Ideology & “Taxi Driver”
Often conceived as theoretical or artificial thinking about the way things actually exist. When something is portrayed using conceived, personal ideas that do not consider the conditions surrounding what it being portrayed, it may be based on the conceiver’s ideology. An ideology will effect the way we represent the everyday , thereby naturalizing the idealistic views which gives them value to an audience.
A director’s ideology:
Ideology of violence in Martin Scorcese’s “Taxi Driver”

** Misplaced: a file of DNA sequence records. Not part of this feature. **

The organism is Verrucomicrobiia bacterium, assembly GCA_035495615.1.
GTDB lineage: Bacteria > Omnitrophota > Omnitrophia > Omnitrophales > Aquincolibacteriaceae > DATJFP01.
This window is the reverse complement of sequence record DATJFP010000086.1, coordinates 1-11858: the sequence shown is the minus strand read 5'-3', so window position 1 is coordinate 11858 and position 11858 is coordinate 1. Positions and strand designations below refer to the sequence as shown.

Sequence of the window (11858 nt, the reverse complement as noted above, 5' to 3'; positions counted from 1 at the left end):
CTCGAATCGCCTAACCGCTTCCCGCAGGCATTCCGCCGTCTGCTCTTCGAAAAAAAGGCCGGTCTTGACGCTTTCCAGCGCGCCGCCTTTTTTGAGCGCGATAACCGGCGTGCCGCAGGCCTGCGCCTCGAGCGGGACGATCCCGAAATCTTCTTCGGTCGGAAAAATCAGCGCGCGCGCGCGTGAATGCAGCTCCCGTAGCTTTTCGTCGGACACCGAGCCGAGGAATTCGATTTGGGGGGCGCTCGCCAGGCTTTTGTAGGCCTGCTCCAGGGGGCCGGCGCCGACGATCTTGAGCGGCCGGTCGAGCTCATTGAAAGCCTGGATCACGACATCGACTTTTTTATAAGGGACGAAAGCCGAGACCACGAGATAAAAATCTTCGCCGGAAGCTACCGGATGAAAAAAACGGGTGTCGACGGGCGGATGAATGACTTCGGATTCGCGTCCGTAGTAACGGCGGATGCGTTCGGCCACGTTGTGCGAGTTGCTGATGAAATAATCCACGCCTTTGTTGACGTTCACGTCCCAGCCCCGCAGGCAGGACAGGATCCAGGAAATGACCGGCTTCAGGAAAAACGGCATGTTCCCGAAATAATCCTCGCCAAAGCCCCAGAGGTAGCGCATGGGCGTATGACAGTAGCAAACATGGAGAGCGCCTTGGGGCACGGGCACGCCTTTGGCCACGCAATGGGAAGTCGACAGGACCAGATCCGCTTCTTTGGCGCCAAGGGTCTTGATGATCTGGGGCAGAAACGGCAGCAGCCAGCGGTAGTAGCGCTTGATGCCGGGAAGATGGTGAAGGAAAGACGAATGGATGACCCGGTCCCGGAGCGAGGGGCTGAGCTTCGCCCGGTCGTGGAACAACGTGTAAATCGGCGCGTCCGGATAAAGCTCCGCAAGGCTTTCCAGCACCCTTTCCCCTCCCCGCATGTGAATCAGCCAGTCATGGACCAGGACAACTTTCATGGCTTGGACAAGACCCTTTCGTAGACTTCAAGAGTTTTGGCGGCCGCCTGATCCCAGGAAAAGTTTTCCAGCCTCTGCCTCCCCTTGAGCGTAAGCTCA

The use of violence in the 1976 film “Taxi Driver” is a clear perception of director Martin Scorcese’s own personal ideology of violence. The film featured scenes of graphic violence and gore.What an audience recognizes as excessive violence gives an idea of their own ideology as limits (what is too much, too little, just right) give a scale of what one/a shared group perceive to be natural. Altho the violence is an on screen terror or blood shed and injury, it is non existent in the viewers real life. A common reaction of the viewer would be to say, “Things like this happen…somewhere…not here, just not what I have seen”. You get a sense that this is Scorsese, he’s more acquainted with acts of violence from his childhood, his background. The night in which these things occur make the viewers not want to go out a night, the place- they don’t want to visit that area, the people- trust no stranger. I’m not clearly saying what it is I want to say but It is important to recognize cinema as an ideology. The director is saying something about characters, people, places, limits and barriers, and what is said can be influential on the viewer but it can merely cause one to question their own moral seating in the world. Often ideology in film is open to critique – no good, no bad- how the viewer decides allows them to learn about themselves.